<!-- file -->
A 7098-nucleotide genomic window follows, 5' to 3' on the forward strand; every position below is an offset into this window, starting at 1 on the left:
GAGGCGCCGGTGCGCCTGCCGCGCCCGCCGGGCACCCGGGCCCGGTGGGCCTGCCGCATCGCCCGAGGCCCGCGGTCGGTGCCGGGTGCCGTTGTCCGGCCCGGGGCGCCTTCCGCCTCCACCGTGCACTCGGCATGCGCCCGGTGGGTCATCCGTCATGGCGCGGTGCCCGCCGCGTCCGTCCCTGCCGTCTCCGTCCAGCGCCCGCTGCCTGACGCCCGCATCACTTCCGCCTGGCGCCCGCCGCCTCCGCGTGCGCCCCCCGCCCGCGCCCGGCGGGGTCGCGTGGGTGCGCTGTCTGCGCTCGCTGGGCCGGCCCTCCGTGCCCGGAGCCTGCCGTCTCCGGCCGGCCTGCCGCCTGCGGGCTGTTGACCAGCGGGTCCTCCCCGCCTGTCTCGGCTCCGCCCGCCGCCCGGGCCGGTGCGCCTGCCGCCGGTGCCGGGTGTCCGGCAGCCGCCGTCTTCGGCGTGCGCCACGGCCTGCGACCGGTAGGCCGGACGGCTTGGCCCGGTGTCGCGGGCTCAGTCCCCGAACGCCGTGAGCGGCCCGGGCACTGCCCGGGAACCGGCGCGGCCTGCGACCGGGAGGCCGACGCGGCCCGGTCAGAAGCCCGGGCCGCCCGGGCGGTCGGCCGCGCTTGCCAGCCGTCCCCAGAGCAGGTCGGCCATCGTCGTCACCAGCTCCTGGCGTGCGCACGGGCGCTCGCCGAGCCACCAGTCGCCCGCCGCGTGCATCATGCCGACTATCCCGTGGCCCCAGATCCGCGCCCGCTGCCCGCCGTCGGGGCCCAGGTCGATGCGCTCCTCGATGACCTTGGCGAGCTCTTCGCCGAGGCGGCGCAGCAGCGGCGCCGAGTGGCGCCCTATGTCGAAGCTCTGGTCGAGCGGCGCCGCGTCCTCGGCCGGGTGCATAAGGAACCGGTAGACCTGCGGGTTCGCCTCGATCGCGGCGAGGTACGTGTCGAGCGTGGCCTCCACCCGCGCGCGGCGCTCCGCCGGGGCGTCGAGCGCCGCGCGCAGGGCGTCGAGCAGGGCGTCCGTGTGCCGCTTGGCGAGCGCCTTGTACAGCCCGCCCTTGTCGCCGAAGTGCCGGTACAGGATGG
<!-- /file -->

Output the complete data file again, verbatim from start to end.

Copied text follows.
A 7098-nucleotide genomic window follows, 5' to 3' on the forward strand; every position below is an offset into this window, starting at 1 on the left:
GAGGCGCCGGTGCGCCTGCCGCGCCCGCCGGGCACCCGGGCCCGGTGGGCCTGCCGCATCGCCCGAGGCCCGCGGTCGGTGCCGGGTGCCGTTGTCCGGCCCGGGGCGCCTTCCGCCTCCACCGTGCACTCGGCATGCGCCCGGTGGGTCATCCGTCATGGCGCGGTGCCCGCCGCGTCCGTCCCTGCCGTCTCCGTCCAGCGCCCGCTGCCTGACGCCCGCATCACTTCCGCCTGGCGCCCGCCGCCTCCGCGTGCGCCCCCCGCCCGCGCCCGGCGGGGTCGCGTGGGTGCGCTGTCTGCGCTCGCTGGGCCGGCCCTCCGTGCCCGGAGCCTGCCGTCTCCGGCCGGCCTGCCGCCTGCGGGCTGTTGACCAGCGGGTCCTCCCCGCCTGTCTCGGCTCCGCCCGCCGCCCGGGCCGGTGCGCCTGCCGCCGGTGCCGGGTGTCCGGCAGCCGCCGTCTTCGGCGTGCGCCACGGCCTGCGACCGGTAGGCCGGACGGCTTGGCCCGGTGTCGCGGGCTCAGTCCCCGAACGCCGTGAGCGGCCCGGGCACTGCCCGGGAACCGGCGCGGCCTGCGACCGGGAGGCCGACGCGGCCCGGTCAGAAGCCCGGGCCGCCCGGGCGGTCGGCCGCGCTTGCCAGCCGTCCCCAGAGCAGGTCGGCCATCGTCGTCACCAGCTCCTGGCGTGCGCACGGGCGCTCGCCGAGCCACCAGTCGCCCGCCGCGTGCATCATGCCGACTATCCCGTGGCCCCAGATCCGCGCCCGCTGCCCGCCGTCGGGGCCCAGGTCGATGCGCTCCTCGATGACCTTGGCGAGCTCTTCGCCGAGGCGGCGCAGCAGCGGCGCCGAGTGGCGCCCTATGTCGAAGCTCTGGTCGAGCGGCGCCGCGTCCTCGGCCGGGTGCATAAGGAACCGGTAGACCTGCGGGTTCGCCTCGATCGCGGCGAGGTACGTGTCGAGCGTGGCCTCCACCCGCGCGCGGCGCTCCGCCGGGGCGTCGAGCGCCGCGCGCAGGGCGTCGAGCAGGGCGTCCGTGTGCCGCTTGGCGAGCGCCTTGTACAGCCCGCCCTTGTCGCCGAAGTGCCGGTACAGGATGG